Gustavo Dudamel had a ball at the Bowl with Gershwin and Bernstein kickin’ it Tuesday night, Aug. 3.
Gershwin’s eidetic An American in Paris was rapturous — take that, you East Coast snobs!
The large orchestration really resonated in the Hollywood Bowl, and Dudamel and the LA Phil delivered a knock-out performance. We could see the New York night in Dudamel’s face and hear the unique Los Angeles sound in his baton. The combination was nirvana.
The principals stepped up with enthusiasm, as Concertmaster Martin Chalifour was perfectly on mark, and Principal Violist Carrie Dennis was fun to hear and witness as her animated persona connected with Dudamel’s baton.
The Bowl is uniquely the place to see Dudamel. The projection system captured every nuance of his amazing persona. He exudes a fury of decisiveness as he generates rapid-fire gestures, each succinct and discrete, often uber-bursting with exuberance, yet fluidly integrated with the music and its emotive heart. He bombards the orchestra (and this night the audience) with clearly interpretable although wildly unorthodox manners. I couldn’t take my eyes off of him — a ballet of brilliance that produced a sound like no other.
The evening was special in several ways, as it was the anniversary of Dudamel’s first appearance at the Bowl after being invited by Esa-Pekka Salonen only five years ago, and because he was joined by his homeland friend, pianist Gabriela Montero, with whom he shares connections to Venezuelan conductor José Antonio Abreu. His humble pride was evident.
Gershwin’s Rhapsody in Blue featured Montero with a classic rendition. Clarinet soloist Michele Zukovsky was superb and it was immediately obvious from the opening glissando. The huge sound of trumpeter James Wilt was outstanding. My ear was piqued by the deep-timbred sound of flutist Catherine Ransom Karoly that penetrated with a finely honed edge; her artistry stood out.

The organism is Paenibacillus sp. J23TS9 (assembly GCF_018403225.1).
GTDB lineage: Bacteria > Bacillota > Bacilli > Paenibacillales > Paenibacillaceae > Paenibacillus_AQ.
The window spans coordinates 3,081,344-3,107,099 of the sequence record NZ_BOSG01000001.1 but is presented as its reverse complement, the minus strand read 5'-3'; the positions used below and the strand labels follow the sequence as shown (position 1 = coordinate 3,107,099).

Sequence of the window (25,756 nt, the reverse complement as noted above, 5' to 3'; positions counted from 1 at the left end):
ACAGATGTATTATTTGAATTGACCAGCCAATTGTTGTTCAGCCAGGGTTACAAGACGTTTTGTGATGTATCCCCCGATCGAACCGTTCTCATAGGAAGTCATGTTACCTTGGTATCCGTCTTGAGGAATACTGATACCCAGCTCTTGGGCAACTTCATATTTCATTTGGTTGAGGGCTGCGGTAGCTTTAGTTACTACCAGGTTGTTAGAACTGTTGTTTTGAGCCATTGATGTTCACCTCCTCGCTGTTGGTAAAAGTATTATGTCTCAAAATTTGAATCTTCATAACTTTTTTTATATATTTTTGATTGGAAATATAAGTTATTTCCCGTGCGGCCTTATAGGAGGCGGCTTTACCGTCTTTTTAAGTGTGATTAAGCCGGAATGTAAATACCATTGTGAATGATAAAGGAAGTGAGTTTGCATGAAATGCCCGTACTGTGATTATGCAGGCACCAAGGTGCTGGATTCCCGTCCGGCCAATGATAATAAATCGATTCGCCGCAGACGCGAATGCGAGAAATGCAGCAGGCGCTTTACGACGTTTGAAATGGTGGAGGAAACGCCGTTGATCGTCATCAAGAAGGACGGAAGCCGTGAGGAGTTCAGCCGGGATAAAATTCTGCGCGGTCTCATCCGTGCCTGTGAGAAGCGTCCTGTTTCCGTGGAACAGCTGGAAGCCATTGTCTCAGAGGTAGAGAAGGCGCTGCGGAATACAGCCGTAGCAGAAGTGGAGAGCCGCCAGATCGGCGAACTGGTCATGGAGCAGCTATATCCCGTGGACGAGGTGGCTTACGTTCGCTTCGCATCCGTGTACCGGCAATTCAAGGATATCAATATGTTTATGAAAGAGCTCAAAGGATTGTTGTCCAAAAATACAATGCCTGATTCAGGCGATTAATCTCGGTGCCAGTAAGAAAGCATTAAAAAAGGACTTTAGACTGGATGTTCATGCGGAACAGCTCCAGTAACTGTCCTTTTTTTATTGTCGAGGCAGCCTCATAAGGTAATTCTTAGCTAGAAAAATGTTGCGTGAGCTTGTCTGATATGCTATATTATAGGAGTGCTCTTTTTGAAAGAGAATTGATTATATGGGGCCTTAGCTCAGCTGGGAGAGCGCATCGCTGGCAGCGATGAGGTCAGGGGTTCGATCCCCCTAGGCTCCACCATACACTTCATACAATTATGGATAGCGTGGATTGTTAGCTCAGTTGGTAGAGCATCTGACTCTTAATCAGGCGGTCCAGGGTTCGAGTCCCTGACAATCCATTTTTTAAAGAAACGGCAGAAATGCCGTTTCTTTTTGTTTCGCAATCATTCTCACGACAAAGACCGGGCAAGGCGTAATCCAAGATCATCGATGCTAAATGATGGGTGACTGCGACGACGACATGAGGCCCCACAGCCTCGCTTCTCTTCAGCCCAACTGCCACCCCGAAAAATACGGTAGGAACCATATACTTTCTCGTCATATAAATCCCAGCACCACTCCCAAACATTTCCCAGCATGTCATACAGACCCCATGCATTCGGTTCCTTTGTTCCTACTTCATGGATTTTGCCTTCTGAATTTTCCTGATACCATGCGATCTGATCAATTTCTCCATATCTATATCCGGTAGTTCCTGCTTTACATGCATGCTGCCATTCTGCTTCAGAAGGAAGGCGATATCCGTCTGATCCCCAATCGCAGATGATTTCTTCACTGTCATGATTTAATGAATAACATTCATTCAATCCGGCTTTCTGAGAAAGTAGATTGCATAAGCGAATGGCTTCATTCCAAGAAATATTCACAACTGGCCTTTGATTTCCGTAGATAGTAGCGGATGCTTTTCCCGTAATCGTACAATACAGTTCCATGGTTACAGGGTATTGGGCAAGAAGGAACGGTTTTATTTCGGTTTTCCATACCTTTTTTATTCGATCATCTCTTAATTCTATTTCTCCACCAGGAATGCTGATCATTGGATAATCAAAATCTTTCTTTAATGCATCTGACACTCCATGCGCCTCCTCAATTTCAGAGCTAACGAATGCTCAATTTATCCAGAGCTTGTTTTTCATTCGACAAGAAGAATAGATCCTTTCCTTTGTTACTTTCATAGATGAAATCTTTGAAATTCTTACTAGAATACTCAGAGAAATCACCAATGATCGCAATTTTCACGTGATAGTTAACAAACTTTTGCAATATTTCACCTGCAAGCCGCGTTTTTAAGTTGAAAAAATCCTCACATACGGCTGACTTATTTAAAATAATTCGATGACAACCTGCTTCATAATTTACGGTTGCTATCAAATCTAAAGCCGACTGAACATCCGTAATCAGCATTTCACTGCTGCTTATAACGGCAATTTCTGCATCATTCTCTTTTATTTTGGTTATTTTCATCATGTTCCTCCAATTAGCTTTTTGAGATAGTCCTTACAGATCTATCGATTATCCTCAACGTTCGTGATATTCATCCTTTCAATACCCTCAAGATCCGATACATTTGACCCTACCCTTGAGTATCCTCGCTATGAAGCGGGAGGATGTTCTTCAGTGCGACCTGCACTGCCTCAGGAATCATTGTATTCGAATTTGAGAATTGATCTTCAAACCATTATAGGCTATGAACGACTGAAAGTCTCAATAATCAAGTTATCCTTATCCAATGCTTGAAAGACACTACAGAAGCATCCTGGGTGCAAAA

Montero’s precision was extraordinary, although at times the exacting technique detracted from the Gershwin aesthetic. She had a great opportunity to step out of the box with her well-known improvisatory abilities and breadth of style, but she played it straight; her sensibilities clearly waned classical, and some tender moments of the music were lost to rigueur.
Musical badinage with the audience and orchestra made for a delightful segue to intermission, as Montero solicited a musical theme on the spot and then produced improvisations. This night she developed the opening notes of the Beethoven Fifth and the beautiful Guantanamera. Her impromptu treatments were totally classical in character, curiously un-jazzy, and somewhat formulaic as simple melodies quickly developed into large-scale virtuoso vehicles. Her skill was impressive, and she is truly unique in her improvisatory art.
Bernstein’s Three Dance Episodes from On the Town and Symphonic Dances from West Side Story were delightful — but the night belonged to Gershwin.
Thank goodness that Los Angeles had the wisdom to grab this extraordinary maestro!